I began my career as a therapist when I read R.D. Laings The Politics of Experience. That was in 1968. However, my formal career didn't begin till 1970 when I enrolled in the Counselling Psychology program at UBC'S Faculty of Education. While enrolled in that program I worked during the summers at The Maples: The B.C. Youth Development Centre. This was a very stimulating time to be working in mental health. I was exposed to Fritz Perls' Gestalt Therapy, Arthur Janov's Primal Scream; as well as Moreno's Psychodrama. I worked there for approximately six years.
Then I returned to UBC to complete my Master of Arts degree. My thesis was titled: Identity: an Act not a Fact. I wanted to clarify that identity was a fluid process rather than a static thing, a constant becoming rather than a completed project.
I completed my Doctorate in the Philosophy of Education Program at Simon Fraser University in 2012. My thesis explored the relationship between one's preconscious experience and one's conscious meanings—when they worked together and when they operated in parallel but disconnected psychic spheres.
Since that time I've been employed as a college instructor at both Douglas College and at Vancouver Community College. In addition I was a family therapist attached to three separate programs that were serving childen and youth and their families. Since 1980 I've been in private practice--initially on a part time basis, beginning full time in 1985.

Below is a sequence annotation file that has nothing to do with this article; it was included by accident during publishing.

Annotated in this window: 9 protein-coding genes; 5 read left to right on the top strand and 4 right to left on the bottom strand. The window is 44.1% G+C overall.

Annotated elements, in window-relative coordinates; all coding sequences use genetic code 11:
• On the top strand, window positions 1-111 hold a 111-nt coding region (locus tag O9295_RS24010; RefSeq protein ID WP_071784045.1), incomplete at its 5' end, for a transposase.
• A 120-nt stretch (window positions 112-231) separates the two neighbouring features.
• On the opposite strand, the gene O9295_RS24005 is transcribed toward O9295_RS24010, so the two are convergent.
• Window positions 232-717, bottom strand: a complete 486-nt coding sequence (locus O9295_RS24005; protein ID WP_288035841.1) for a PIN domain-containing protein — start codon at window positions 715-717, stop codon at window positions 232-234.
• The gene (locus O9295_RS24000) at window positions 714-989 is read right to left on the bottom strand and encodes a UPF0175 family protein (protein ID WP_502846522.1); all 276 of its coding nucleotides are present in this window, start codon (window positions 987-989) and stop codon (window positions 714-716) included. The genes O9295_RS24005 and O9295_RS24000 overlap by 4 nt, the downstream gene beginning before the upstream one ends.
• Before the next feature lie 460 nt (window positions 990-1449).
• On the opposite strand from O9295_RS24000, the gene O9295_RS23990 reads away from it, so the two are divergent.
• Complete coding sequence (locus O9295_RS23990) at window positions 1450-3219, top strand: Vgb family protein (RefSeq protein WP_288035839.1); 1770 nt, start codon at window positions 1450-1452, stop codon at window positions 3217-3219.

Around 1990, I was introduced to the writings of Jacques Lacan. His thought has had a profound effect on my work. I learned from him that all mental activity took place in one of three 'registers': the symbolic, the imaginary and the real. The imaginary register involves those images and scenes that have been imprinted on us when we were young and now serve as unconscious templates for our current experience. The symbolic register is dominated by language and includes our explicit understandings--that which we've been able to move from the unconscious into the conscious realm. The register of the real is predominate whenever we are interacting in the world. The world poses a challenge and we respond the best that we can. Our way of understanding that challenge will be conditioned by the imaginary templates and the breadth of our symbolic universe. Interacting with the real presents us with the opportunity of identifying our limiting assumptions